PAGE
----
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Press Release: Community pushes back on Tacoma Mayor’s proposed sick leave ordinance

December 9, 2014

3 days is not enoughTACOMA, WA | A paid sick days ordinance introduced today by Tacoma Mayor Marilyn Strickland is being criticized – by local workers, health professionals, business owners, faith leaders and others – for failing to include provisions that would ensure workers can actually stay home to get well, or care for a sick child or elderly parent.

An estimated 37,500 of Tacoma’s 94,000 jobs – about 40% of the city’s total workforce – do not provide paid sick leave. Childcare workers, restaurant staff and elderly caregivers are among those least likely to have paid sick leave. And many grocery and healthcare workers face restrictions on when they can use their sick time.

A local coalition of businesses, workers, and civic, labor and faith organizations called Healthy Tacoma has been working for months for an ordinance in Tacoma, like those in 17 other cities across the nation, that would ensure all workers can earn – and use – paid sick leave on the job.

But advocates, including one Tacoma City Councilmember, say Strickland’s proposal will do little to help prevent colds, flu bugs and food-borne illness from spreading in workplaces, schools and eldercare environments. They note three main problems with the Mayor’s proposal:

  • A mere 3 days of sick leave per year – meaning just one bout of the flu for a sick child would wipe out their parent’s paid sick leave. By comparison, private sector workers who have sick days get an average 8 days per year after 1 year of service.
  • No carryover of accrued leave from one year to the next – so each January, right in the middle of cold and flu season, any accrued paid sick leave disappears.
  • Treating union workers as second class citizens. Union workers would not get paid sick leave when everyone else does and, in some cases, would have to go years before they have the same rights as other Tacoma workers.
  • Allowing employers to reprimand or penalize workers for utilizing their sick leave – providing a powerful disincentive for people to actually stay home when sick, or caring for a loved one.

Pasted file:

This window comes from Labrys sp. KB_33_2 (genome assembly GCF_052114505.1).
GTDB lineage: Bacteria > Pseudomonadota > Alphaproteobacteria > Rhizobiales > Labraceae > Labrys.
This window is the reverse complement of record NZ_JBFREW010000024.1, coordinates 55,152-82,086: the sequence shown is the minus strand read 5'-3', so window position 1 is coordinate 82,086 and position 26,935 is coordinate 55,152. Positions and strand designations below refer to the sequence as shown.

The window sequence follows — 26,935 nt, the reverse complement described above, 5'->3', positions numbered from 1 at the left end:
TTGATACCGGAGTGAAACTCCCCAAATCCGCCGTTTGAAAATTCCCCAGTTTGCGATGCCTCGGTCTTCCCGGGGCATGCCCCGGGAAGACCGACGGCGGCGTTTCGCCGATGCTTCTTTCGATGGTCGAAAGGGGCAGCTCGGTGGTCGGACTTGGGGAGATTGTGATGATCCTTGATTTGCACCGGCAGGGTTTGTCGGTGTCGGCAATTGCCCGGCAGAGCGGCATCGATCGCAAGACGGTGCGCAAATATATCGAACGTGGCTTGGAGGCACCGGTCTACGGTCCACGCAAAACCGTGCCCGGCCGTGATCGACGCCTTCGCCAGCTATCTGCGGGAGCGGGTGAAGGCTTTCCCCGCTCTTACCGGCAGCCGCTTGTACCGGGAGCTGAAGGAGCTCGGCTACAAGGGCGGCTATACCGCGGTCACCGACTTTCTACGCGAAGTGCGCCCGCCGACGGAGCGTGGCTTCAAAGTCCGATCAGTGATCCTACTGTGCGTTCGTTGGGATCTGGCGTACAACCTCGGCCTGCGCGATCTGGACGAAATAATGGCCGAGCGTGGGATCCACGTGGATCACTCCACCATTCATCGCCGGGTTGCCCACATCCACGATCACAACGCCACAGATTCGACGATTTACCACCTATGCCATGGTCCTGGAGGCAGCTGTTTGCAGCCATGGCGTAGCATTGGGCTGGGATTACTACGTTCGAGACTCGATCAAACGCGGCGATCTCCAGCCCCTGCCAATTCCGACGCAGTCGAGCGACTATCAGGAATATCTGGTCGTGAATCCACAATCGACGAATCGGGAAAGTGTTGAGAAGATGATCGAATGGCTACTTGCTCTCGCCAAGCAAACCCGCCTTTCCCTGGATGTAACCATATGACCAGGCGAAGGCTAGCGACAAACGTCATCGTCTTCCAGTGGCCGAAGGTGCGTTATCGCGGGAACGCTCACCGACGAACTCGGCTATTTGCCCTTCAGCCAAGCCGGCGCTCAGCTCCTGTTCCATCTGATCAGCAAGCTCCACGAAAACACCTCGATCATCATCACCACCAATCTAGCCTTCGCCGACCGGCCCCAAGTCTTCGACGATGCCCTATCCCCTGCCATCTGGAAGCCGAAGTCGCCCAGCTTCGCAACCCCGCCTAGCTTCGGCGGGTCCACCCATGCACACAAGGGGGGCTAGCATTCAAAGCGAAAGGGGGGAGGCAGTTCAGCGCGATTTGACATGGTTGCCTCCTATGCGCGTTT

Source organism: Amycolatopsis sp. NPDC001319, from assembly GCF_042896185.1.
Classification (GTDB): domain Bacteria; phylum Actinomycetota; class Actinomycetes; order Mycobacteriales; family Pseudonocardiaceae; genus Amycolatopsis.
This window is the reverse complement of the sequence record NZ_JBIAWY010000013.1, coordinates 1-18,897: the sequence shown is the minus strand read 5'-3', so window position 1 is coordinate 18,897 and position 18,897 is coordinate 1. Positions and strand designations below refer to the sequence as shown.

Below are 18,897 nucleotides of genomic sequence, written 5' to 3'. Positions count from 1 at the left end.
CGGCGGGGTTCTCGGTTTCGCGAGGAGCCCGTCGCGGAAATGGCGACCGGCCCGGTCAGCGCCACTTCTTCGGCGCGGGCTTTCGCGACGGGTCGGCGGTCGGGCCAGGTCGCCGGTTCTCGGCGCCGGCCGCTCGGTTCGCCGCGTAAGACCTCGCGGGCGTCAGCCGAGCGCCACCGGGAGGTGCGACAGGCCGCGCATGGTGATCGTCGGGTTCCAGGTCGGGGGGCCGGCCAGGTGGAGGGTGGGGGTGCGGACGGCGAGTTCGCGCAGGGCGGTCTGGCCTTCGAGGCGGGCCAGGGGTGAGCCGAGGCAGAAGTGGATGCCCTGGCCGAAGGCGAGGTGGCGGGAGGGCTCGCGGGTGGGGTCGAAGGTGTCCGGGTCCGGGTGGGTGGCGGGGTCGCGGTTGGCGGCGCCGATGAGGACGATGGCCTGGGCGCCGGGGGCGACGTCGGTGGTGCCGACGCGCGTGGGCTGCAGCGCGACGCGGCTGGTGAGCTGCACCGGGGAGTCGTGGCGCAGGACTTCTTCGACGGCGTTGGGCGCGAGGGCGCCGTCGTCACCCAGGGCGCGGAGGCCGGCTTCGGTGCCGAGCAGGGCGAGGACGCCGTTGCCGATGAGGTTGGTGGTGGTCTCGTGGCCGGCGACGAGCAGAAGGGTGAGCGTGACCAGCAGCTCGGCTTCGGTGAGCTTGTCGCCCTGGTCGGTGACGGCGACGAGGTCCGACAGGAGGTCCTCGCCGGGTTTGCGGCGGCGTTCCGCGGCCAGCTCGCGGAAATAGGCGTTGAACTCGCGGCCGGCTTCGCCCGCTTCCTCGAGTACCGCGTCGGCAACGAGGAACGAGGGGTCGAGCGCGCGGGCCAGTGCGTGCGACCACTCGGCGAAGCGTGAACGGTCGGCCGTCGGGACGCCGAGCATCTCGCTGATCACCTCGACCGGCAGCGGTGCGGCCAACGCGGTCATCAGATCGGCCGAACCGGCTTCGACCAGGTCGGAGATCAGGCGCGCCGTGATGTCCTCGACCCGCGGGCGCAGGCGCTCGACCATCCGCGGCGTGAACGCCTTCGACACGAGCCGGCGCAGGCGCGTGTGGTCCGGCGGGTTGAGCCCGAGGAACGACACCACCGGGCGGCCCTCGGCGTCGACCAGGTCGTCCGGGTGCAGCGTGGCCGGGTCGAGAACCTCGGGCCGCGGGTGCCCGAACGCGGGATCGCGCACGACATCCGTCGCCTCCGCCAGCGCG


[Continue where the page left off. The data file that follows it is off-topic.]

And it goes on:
Loren Cohen, owner, MC Construction Consultants, Inc.: “As a dad of three children, owner of a local development company and board member on many local non-profit organizations, I know that one common characteristic of successful businesses and organizations is they each take care of their workers and families. The City is off to a good start in thinking about this issue, but I believe Tacoma can do better. I would never discipline an employee for taking time off to care for their children or themselves when sick, and I don’t think this policy should allow that either.”

Carol Opland, LPN: “As an LPN, I see everyday what happens when people put off getting the care they need for too long, that’s why we need a strong paid sick leave policy in Tacoma: one with first day access so people don’t have to wait until their conditions get critical.”

Pastor Gregory Christopher, Tacoma Ministerial Alliance: “We commend Mayor Marilyn Strickland for her decision to propose a paid sick leave ordinance for the City of Tacoma. We urge the Mayor and the Council to do the right thing. Pass a strong, comprehensive paid sick leave law that offers more than three days a year.”

Karen Williams, worker, Safeway: “I’m a working Mom at a grocery store in Tacoma. Passing a paid sick leave law in Tacoma would be great – but 3 days of leave just isn’t enough. When my child gets sick I wouldn’t be able to afford to stay home.”

Gordon Naccarato, Owner, Pacific Grill: “As owner of multiple business, including Pacific Grill in Tacoma I have seen first-hand how an illness impacts workers, especially those who depend on their income to care for themselves and their families. The Mayor’s proposal wouldn’t be enough to adequately protect workers. At Pacific Grill we treat our employees like our own family and we want to ensure that they can thrive, so we’re rolling out our own paid sick leave policy next year. Tacoma can and should do the same, for everyone who works in our city.

Ryan Mello, Tacoma City Councilmember: “This first draft is a good starting point, but it needs improvements. Workers should be able to earn at least 7 days a year to deal with their own personal illnesses, and children and families if necessary. And working people should never be disciplined for making the responsible choice to use their hard-earned sick leave for valid reasons. I look forward to working with my colleagues on Council to improve this draft so it really does improve the lives of working people.”

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Healthy Tacoma is a coalition of more than 30 groups representing communities of color, labor, small business, civic, and faith organizations working to pass a citywide ordinance on Paid Sick Days and Safe Time for Tacoma workers and their families. Learn more at HealthyTacoma.net.

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